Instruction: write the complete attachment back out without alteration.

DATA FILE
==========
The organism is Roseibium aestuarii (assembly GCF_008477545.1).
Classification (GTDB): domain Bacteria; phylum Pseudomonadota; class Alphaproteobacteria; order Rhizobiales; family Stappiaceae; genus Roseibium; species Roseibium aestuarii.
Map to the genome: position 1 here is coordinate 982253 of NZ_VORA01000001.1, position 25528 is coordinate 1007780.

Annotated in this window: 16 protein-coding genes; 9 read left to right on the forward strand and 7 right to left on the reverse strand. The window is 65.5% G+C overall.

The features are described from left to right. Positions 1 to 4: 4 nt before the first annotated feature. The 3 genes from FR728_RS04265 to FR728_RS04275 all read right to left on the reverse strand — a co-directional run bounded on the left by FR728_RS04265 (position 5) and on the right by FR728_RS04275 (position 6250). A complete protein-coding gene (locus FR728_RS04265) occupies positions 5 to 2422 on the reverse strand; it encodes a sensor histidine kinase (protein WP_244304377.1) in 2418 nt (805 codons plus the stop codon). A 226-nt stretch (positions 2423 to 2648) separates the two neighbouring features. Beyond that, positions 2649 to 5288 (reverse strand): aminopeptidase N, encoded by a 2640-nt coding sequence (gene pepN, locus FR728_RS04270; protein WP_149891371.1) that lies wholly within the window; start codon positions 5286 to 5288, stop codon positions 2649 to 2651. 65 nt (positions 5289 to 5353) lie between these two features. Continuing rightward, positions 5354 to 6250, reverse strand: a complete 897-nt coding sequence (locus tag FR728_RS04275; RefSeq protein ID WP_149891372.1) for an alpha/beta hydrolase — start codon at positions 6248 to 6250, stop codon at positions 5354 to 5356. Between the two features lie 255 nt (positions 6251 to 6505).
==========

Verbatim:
The organism is Roseibium aestuarii (assembly GCF_008477545.1).
Classification (GTDB): domain Bacteria; phylum Pseudomonadota; class Alphaproteobacteria; order Rhizobiales; family Stappiaceae; genus Roseibium; species Roseibium aestuarii.
Map to the genome: position 1 here is coordinate 982253 of NZ_VORA01000001.1, position 25528 is coordinate 1007780.

Annotated in this window: 16 protein-coding genes; 9 read left to right on the forward strand and 7 right to left on the reverse strand. The window is 65.5% G+C overall.

The features are described from left to right. Positions 1 to 4: 4 nt before the first annotated feature. The 3 genes from FR728_RS04265 to FR728_RS04275 all read right to left on the reverse strand — a co-directional run bounded on the left by FR728_RS04265 (position 5) and on the right by FR728_RS04275 (position 6250). A complete protein-coding gene (locus FR728_RS04265) occupies positions 5 to 2422 on the reverse strand; it encodes a sensor histidine kinase (protein WP_244304377.1) in 2418 nt (805 codons plus the stop codon). A 226-nt stretch (positions 2423 to 2648) separates the two neighbouring features. Beyond that, positions 2649 to 5288 (reverse strand): aminopeptidase N, encoded by a 2640-nt coding sequence (gene pepN, locus FR728_RS04270; protein WP_149891371.1) that lies wholly within the window; start codon positions 5286 to 5288, stop codon positions 2649 to 2651. 65 nt (positions 5289 to 5353) lie between these two features. Continuing rightward, positions 5354 to 6250, reverse strand: a complete 897-nt coding sequence (locus tag FR728_RS04275; RefSeq protein ID WP_149891372.1) for an alpha/beta hydrolase — start codon at positions 6248 to 6250, stop codon at positions 5354 to 5356. Between the two features lie 255 nt (positions 6251 to 6505).